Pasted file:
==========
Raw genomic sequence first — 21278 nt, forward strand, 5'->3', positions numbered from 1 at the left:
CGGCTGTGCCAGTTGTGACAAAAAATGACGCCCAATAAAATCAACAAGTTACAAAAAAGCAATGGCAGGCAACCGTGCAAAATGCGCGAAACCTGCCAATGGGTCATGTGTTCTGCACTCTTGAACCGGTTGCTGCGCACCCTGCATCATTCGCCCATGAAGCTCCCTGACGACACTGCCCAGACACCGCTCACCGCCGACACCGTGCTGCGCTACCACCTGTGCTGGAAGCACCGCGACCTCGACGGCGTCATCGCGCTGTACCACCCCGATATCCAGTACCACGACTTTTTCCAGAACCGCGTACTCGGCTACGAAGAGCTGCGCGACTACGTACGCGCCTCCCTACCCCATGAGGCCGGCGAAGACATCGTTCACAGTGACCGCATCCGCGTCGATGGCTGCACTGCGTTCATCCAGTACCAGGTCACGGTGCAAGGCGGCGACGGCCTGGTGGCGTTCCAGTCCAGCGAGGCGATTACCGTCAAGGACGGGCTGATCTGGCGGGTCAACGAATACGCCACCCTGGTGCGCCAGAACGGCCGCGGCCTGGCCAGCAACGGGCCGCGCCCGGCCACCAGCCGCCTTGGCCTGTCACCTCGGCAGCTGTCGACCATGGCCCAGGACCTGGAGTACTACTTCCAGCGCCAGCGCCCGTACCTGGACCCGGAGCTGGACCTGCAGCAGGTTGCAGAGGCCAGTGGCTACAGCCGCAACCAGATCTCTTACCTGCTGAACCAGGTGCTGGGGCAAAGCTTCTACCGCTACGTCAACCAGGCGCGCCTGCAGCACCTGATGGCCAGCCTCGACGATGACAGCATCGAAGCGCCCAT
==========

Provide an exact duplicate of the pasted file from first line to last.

Raw genomic sequence first — 21278 nt, forward strand, 5'->3', positions numbered from 1 at the left:
CGGCTGTGCCAGTTGTGACAAAAAATGACGCCCAATAAAATCAACAAGTTACAAAAAAGCAATGGCAGGCAACCGTGCAAAATGCGCGAAACCTGCCAATGGGTCATGTGTTCTGCACTCTTGAACCGGTTGCTGCGCACCCTGCATCATTCGCCCATGAAGCTCCCTGACGACACTGCCCAGACACCGCTCACCGCCGACACCGTGCTGCGCTACCACCTGTGCTGGAAGCACCGCGACCTCGACGGCGTCATCGCGCTGTACCACCCCGATATCCAGTACCACGACTTTTTCCAGAACCGCGTACTCGGCTACGAAGAGCTGCGCGACTACGTACGCGCCTCCCTACCCCATGAGGCCGGCGAAGACATCGTTCACAGTGACCGCATCCGCGTCGATGGCTGCACTGCGTTCATCCAGTACCAGGTCACGGTGCAAGGCGGCGACGGCCTGGTGGCGTTCCAGTCCAGCGAGGCGATTACCGTCAAGGACGGGCTGATCTGGCGGGTCAACGAATACGCCACCCTGGTGCGCCAGAACGGCCGCGGCCTGGCCAGCAACGGGCCGCGCCCGGCCACCAGCCGCCTTGGCCTGTCACCTCGGCAGCTGTCGACCATGGCCCAGGACCTGGAGTACTACTTCCAGCGCCAGCGCCCGTACCTGGACCCGGAGCTGGACCTGCAGCAGGTTGCAGAGGCCAGTGGCTACAGCCGCAACCAGATCTCTTACCTGCTGAACCAGGTGCTGGGGCAAAGCTTCTACCGCTACGTCAACCAGGCGCGCCTGCAGCACCTGATGGCCAGCCTCGACGATGACAGCATCGAAGCGCCCAT